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CYCLING PERFORMANCE TIPS

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Cardiologists Washington PA

This page provides useful content and local businesses that can help with your search for Cardiologists. You will find helpful, informative articles about Cardiologists, including "HEART RATE MONITORS". You will also find local businesses that provide the products or services that you are looking for. Please scroll down to find the local resources in Washington, PA that will answer all of your questions about Cardiologists.

Ashok Kumar
(724) 746-3110
2215 Hill Church Houston Rd
Canonsburg, PA
Specialty
Cardiology, Internal Medicine

Data Provided By:
Kenneth Howard Lentz, MD
(724) 489-0900
2308 Harrow Rd
Pittsburgh, PA
Specialties
Cardiology
Gender
Male
Education
Medical School: A Einstein Coll Of Med Of Yeshiva Univ, Bronx Ny 10461
Graduation Year: 1975

Data Provided By:
Bruce A Raymond, MD, FACC
(412) 833-8430
218 Salem Dr
Upper Saint Clair, PA
Specialties
Cardiology, Vascular Surgery, Thoracic Surgery
Gender
Male
Education
Graduation Year: 2007

Data Provided By:
James Howard Mac Dougall, MD
(412) 344-4767
1050 Bower Hill Rd Ste 308
Pittsburgh, PA
Specialties
Cardiology
Gender
Male
Education
Medical School: Bowman Gray Sch Of Med Of Wake Forest Univ, Winston-Salem Nc 27157
Graduation Year: 1981

Data Provided By:
Ralph Woelfel Fitz, MD
(412) 682-0300
734 Pinoak Rd
Pittsburgh, PA
Specialties
Cardiology, Internal Medicine
Gender
Male
Education
Medical School: Tulane Univ Sch Of Med, New Orleans La 70112
Graduation Year: 1979
Hospital
Hospital: Western Pennsylvania Hospital, Pittsburgh, Pa
Group Practice: Western Pennsylvannia Cardiology Associates

Data Provided By:
George Owens Jones, MD
(703) 837-1240
100 Wilson Rd
Bentleyville, PA
Specialties
Cardiology
Gender
Male
Education
Medical School: Howard Univ Coll Of Med, Washington Dc 20059
Graduation Year: 1976

Data Provided By:
John Raymond Misage, MD
(412) 784-3511
Pittsburgh, PA
Specialties
Internal Medicine, Cardiovascular Diseases
Gender
Male
Education
Medical School: Univ Of Pittsburgh Sch Of Med, Pittsburgh Pa 15261
Graduation Year: 1962

Data Provided By:
Joel E Barbato
(412) 788-4995
1000 Bower Hill Rd
Pittsburgh, PA
Specialty
Cardiovascular Disease

Data Provided By:
Richard Nick Fogoros, MD
(412) 344-6243
929 Old Hickory Rd
Pittsburgh, PA
Specialties
Cardiology
Gender
Male
Education
Medical School: Oh State Univ Coll Of Med, Columbus Oh 43210
Graduation Year: 1975

Data Provided By:
Stephen Allen Bowser
(724) 258-3966
1290 Chess St
Monongahela, PA
Specialty
Cardiology

Data Provided By:
Data Provided By:

HEART RATE MONITORS

 



CONTENTS

  • Basic cardiovascular physiology
  • Pros and cons of using a heart rate monitor
  • Definitions
  • Calculating your maximum heart rate
  • Heart rate training zones
  • Training tips using a heart rate monitor
  • Resting heart rate
  • An opposing opinion The Heart Rate Monitor (HRM) is touted by many cyclists and trainers as the most significant training advance in the last ten years. Although many coaches refuse to work with an athlete without the physiologic training information it provides, HRMs have their detractors. And that small backlash is slowly growing. An alternative to a HRM, not quite as technical and rigid, uses perceived effort as a measure of your level of exertion.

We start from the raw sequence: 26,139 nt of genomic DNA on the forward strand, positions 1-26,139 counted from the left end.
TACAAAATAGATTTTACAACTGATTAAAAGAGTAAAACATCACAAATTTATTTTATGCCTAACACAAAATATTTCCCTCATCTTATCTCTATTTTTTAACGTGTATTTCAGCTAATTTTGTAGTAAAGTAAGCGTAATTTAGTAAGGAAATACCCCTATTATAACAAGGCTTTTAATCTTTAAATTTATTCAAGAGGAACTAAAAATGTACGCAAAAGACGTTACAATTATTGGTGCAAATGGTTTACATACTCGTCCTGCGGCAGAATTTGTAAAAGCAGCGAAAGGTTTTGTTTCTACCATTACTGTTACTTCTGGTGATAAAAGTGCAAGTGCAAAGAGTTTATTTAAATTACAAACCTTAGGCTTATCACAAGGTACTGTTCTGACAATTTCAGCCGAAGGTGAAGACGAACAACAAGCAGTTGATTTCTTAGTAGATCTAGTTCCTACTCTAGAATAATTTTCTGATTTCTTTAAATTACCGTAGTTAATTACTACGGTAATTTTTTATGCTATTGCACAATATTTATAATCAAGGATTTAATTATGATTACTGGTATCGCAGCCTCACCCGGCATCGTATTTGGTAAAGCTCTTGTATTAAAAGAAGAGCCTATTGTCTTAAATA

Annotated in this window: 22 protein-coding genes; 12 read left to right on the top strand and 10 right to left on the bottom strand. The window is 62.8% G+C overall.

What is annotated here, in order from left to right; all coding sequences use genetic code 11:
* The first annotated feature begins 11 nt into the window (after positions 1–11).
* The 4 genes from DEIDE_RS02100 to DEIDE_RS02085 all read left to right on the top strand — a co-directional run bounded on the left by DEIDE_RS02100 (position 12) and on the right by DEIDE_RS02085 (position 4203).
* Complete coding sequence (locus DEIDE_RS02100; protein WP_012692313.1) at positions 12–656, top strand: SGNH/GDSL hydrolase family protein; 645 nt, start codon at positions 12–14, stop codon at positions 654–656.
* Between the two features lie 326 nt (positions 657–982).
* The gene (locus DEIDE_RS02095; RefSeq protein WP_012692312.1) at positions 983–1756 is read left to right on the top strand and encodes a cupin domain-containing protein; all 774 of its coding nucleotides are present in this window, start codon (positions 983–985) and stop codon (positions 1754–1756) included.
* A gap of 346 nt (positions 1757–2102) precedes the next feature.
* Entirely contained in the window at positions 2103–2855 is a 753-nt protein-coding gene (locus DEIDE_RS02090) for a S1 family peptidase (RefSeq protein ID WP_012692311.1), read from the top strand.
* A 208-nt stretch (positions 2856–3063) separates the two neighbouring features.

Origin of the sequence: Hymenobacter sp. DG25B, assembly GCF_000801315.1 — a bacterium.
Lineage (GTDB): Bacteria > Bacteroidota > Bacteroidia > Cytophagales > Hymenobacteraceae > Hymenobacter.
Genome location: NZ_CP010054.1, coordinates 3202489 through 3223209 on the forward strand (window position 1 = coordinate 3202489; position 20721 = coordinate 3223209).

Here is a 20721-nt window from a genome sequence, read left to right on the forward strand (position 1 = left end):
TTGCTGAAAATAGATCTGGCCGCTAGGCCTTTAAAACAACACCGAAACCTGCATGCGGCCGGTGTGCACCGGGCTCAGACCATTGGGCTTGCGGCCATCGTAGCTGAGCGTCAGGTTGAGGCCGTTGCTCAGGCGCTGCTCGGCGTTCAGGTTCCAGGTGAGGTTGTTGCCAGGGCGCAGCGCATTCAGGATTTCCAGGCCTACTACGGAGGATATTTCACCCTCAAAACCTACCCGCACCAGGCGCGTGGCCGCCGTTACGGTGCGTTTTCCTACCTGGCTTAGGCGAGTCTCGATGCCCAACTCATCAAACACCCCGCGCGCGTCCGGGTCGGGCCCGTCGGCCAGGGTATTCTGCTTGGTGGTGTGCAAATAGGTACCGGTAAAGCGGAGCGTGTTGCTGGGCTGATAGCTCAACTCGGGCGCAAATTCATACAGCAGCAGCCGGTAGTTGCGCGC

BASIC CARDIOVASCULAR PHYSIOLOGY

    First, let's review the basic physiology of the circulatory system asking ourselves the question "What does the heart rate really indicate?" The components of the cardiovascular system are:
    • the heart (the pump)
    • the arteries (a distribution system)
    • the capillaries (the exchange system where gases, nutrients, and other chemical compounds move to and from surrounding tissue
    • the veins (which are the return circuit) With every heart beat (contraction of the heart pump), a certain amount of blood (stroke volume) is pushed through the system. The contraction frequency of the heart is the heart rate (HR). The amount of blood moved to the cells of the body every minute is the product of the heart rate and stroke volume (HR x strove volume).

      With physical activity (exercise) more oxygen is required by the muscle cells, and the circulatory system responds by increasing the heart rate (and the cardiac output). With aerobic training, the actual amount of blood pumped per heart beat (stroke volume) increases and the efficiency of the exchange process at the capillary level improves. The result is a lower heart rate for any level of physical activity in the trained versus the untrained individual. Thus aerobic training benefits include:

      • a lower resting heart rate
      • a lower heart rate for a specific level of exertion
      • an increased exercise capacity at an individual's maximum heart rate. The training effect results when the heart muscle is "stressed" by an increase in cardiac output (just as muscles in the arms and legs respond to the stress of lifting free weights). As the cardiac output is directly proportional to the heart rate, a heart rate monitor (HRM) can be used to structure and monitor an aerobic training program. (For additional background see Basic Exercise Physiology - the cardiac system.)

        Let's look at the pros and cons on the use of a HRM.

        PROS AND CONS

        The ADVANTAGES of a HRM include its use:

        • as a motivational tool - like a coach ; brings objectivity to a training program.
        • to teach beginners to read their bodies and avoid anaerobic overtraining.
        • to aid in doling out energy during time trialing or climbing, saving some for the final effort.
        • to analyze ra...

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